In my nearly 25 years in the college admissions field, I have worked with many students and parents who were in a mild state of panic about the college process. They come to my office with lists of questions about standardized tests, college visits, extracurricular activities, letters of recommendation, the Common Application, high school classes to take, and more. Students feel like they need to start a new club or small business so they can convince colleges that they’re leaders. Parents worry that their children won’t get jobs after graduation if they don’t go to name-brand schools.
Unfortunately, this overwhelming anxiety can spoil a process that can be informative and fun. It can also create a hostile home among children and their parents. One of my roles as a college counselor is to provide students and their families with practical strategies for navigating the college admissions process. Equally important is my role in reducing the stress in the household surrounding the topic of college.
Here are some of my favorite tips for keeping the stress level down:
- I remind the student and parents that there are about 4,000 colleges in the country. A student who wants to go to college and is willing to put in the necessary work can absolutely find schools that would love to have him or her. My daughter Amanda, co-author of Love the Journey to College: Guidance from an Admissions Consultant and Her Daughter, who recently went through the college application process herself, wrote “getting into college does not have to worry you because if you apply to several schools—including schools below your academic range—you will get into college.”
- Designating one hour per week that the family can devote to college admissions talk can help. Sunday afternoons from 3:00PM to 4:00PM tend to work well. The rest of the week should be kept off-limits, meaning that parents are not to mention “college” at any other time, unless the conversation is initiated by the child. That way, the child doesn’t need to worry about being bombarded with questions, especially in moments when she or he is trying not to think about college.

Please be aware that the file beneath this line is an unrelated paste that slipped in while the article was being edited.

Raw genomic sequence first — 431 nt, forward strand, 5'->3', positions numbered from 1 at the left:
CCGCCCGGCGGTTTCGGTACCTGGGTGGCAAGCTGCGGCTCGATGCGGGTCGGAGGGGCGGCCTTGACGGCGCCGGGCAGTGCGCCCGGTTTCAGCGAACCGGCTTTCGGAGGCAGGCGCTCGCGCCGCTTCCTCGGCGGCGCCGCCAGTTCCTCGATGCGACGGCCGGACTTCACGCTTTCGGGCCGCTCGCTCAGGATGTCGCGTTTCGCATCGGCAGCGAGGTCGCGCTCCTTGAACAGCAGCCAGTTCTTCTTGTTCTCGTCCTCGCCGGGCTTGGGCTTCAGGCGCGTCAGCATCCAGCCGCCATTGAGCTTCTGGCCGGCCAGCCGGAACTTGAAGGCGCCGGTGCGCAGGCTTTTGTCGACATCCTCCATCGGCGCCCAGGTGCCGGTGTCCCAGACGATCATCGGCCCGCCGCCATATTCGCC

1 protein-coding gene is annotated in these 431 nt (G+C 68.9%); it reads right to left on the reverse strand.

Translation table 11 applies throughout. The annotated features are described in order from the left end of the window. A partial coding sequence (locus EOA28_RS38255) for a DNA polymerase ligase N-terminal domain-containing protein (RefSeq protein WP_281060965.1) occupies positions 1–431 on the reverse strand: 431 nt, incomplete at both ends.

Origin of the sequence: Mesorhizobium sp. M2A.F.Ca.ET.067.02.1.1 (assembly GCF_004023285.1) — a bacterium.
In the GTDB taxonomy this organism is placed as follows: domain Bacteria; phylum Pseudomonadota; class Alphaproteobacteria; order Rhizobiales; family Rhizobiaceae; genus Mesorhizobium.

- For rising high school seniors, I highlight the need for them to set aside time to get some rest over the summer. Junior year can be extremely challenging, with standardized tests, AP classes/ exams, and college visits, and students need time to recharge.
- While taking a break is important, too much rest and relaxation over the summer could set students up for an unnecessarily heavy workload during the school year, with regular school work, finalizing college lists, and completing college applications and essays. On the other hand, rising high school seniors who make a significant dent in his or her college applications and essays over the summer definitely lightens the load for senior year. There needs to be a balance between taking time to have fun and relax, and getting some college admissions work done to make senior year a bit easier.
- With respect to extracurricular activities, I always encourage students to remain authentic and not get caught up in what “looks good” for college. Some students think that particular activities are regarded more favorably by colleges than others, so they participate just to make their resumes look good. Or, they avoid participating if they think they won’t be a leader in the group. It is certainly nice if you can land a titled leadership position such as president or secretary when you are more senior in high school, but it is far more important to make a significant contribution to the club. Titles do not actually mean that much; it’s more than fine if you are a “quiet leader.” My suggestion is that you find a niche in a few clubs that you enjoy and make a real, visible difference.
- Students should be open to looking beyond rankings and the list of 30 colleges to which everyone they know applies. You can have an amazing college experience at a school you’ve never heard of, or at a school that doesn’t usually receive applications from your high school. Colleges try to create diversity by accepting students from all over the country and the world, so you only help yourself when you distinguish and differentiate yourself from students within your own high school.
I strongly encourage students to embrace the journey to college as a period of maturation and self-exploration, with an honest assessment of skills and interests, and to remain authentic throughout the process. Rather than being stressful, the journey to college can be manageable and even exciting.